To form the gerund in the case of a verb with a prefix, in both Pāli and Sanskrit, one adds a suffix -ya to the weakest grade of the root (simply ‘i’ in the case of √i), or in this case because the stem vowel is short: -tya. [5] So we get prati + i + tya. Sandhi applies here so i + i > ī giving pratītya. In Pāli pra > pa, tya > cca, and we find that > ṭi (with retroflexion of the consonant, and shortening of the vowel). [6] The meaning of the gerund should be something like ‘having come to, having fallen back on’ but in application it means more like ‘grounded on, on account of’.

One very common form of use for paṭicca in Pāli Buddhist texts is in the twelve-fold formula of paṭiccasamuppāda which is sometimes written like this:
avijjāpaccaya paṭicca saṅkhārā...
grounded on unknowing as a condition, there are the processes...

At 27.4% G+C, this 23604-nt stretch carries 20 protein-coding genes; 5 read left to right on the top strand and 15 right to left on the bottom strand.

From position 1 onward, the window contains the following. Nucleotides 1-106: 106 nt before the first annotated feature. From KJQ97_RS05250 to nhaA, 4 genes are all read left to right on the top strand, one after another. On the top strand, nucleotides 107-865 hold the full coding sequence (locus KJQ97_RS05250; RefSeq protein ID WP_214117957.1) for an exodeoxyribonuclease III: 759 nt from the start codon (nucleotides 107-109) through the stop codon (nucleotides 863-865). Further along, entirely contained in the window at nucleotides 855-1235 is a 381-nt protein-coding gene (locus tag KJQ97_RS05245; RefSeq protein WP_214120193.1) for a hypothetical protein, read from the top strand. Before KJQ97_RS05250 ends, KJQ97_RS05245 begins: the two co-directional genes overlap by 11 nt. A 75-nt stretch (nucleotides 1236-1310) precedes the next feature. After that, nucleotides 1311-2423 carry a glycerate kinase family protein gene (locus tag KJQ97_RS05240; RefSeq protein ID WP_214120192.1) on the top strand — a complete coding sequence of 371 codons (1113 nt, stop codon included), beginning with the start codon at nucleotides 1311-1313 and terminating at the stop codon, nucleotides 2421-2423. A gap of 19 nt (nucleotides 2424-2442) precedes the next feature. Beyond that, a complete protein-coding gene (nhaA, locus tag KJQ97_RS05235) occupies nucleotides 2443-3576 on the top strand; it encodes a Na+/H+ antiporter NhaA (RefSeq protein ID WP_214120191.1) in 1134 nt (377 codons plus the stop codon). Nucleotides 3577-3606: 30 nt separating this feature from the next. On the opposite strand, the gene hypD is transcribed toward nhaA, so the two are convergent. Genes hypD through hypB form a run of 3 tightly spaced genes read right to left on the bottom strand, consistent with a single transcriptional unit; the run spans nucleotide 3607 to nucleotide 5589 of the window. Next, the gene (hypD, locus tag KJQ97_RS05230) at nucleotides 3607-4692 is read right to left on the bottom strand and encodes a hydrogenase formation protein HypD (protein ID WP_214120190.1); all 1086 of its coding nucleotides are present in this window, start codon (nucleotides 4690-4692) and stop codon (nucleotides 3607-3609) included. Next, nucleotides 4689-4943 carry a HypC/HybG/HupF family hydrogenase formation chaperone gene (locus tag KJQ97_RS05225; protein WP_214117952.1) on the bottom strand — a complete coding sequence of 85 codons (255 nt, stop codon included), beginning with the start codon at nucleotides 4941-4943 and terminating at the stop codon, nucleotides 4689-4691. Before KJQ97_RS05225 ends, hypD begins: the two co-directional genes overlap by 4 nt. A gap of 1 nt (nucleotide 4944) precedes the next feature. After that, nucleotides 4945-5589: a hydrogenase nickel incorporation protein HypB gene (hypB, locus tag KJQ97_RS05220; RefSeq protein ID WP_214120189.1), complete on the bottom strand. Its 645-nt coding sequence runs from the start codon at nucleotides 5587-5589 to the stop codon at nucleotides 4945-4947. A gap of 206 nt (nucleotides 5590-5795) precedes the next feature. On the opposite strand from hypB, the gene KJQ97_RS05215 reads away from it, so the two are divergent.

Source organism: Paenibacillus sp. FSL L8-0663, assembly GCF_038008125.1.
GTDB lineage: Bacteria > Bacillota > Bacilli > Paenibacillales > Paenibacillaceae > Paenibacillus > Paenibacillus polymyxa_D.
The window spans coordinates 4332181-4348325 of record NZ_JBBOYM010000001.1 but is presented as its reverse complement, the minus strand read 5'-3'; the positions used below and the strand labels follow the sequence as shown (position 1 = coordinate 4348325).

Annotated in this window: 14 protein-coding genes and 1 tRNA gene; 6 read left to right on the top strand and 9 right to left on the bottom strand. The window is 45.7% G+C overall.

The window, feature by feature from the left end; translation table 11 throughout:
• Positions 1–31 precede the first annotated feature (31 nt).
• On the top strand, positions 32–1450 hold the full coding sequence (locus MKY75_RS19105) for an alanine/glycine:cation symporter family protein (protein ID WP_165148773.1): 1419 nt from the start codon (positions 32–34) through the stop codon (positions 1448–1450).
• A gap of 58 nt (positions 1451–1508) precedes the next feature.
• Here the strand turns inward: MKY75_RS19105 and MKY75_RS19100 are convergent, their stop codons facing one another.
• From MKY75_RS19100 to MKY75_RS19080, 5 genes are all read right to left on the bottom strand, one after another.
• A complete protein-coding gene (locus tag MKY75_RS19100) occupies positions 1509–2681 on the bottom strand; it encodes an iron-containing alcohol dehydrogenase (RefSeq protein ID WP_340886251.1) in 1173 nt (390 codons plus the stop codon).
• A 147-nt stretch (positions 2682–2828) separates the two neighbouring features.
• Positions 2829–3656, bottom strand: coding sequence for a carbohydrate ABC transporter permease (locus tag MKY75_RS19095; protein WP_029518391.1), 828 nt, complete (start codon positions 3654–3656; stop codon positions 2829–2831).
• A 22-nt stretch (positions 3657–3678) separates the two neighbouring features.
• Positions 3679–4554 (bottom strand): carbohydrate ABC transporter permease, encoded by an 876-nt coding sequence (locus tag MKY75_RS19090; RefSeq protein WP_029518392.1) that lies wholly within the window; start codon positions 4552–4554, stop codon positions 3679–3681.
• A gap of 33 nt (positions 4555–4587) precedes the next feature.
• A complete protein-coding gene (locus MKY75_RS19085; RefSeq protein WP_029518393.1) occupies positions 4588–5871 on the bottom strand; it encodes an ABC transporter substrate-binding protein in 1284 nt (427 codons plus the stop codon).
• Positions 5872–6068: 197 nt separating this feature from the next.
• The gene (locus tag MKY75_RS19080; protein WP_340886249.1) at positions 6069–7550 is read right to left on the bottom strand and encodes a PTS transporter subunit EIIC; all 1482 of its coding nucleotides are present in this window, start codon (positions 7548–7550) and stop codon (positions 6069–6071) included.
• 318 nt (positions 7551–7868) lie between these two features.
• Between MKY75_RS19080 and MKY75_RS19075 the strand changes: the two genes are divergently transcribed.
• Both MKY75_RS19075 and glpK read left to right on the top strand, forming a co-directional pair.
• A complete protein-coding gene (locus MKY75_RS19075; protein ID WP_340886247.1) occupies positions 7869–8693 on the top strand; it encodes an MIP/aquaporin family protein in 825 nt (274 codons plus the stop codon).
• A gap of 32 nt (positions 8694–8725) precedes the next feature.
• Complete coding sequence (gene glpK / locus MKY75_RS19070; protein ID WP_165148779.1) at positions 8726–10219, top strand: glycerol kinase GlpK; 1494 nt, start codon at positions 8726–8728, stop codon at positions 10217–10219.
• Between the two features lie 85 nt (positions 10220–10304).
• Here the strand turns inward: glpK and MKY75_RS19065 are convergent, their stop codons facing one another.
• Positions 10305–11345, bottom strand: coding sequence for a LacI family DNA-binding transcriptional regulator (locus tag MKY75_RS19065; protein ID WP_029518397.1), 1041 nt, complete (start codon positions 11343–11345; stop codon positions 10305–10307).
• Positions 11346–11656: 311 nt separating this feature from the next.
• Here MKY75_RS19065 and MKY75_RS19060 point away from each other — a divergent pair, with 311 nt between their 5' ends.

(samuppāda) is a verbal noun from a root with two prefixes: saṃ + ud + pāda. The root is √pad which primarily means ‘to go, to walk’ (but also ‘to fall’). The prefix ud- ‘up, upwards’ becomes ut- with the unvoiced ‘p’ of √pad to give the present stem utpada- ‘to arise, originate, come forth, be produced’. From this we get the past-participle, utpanna (uppanna) ‘arisen, originated’. The causative form of the verb has the stem utpādaya (with the addition of ‘-ya-’ and the lengthening of the root vowel) meaning ‘to produce, beget, generate’. There’s not a great deal of difference between here the indicative and the causative - the difference between ‘to arise’, and ‘to produce’. From utpādaya- we get the verbal noun utpāda (uppāda) ‘coming forth, birth, production, arising’. And in Pāli the tpā conjunct devolves to ppā. Perhaps, given that utpāda seems to derive from the causative, we should favour translations which retain that flavour – ‘arising’ is something that just happens, whereas if something is ‘produced’ we get the sense of a definite process causing the arising.

The suffix sam- gives the sense of ‘completed’ or ‘together’ (it is cognate with the English suffix ‘com-’). The word samutpāda (samuppāda) means ‘appearing with, arising together’. It is only infrequently used as a stand-alone word in Pāli. [7]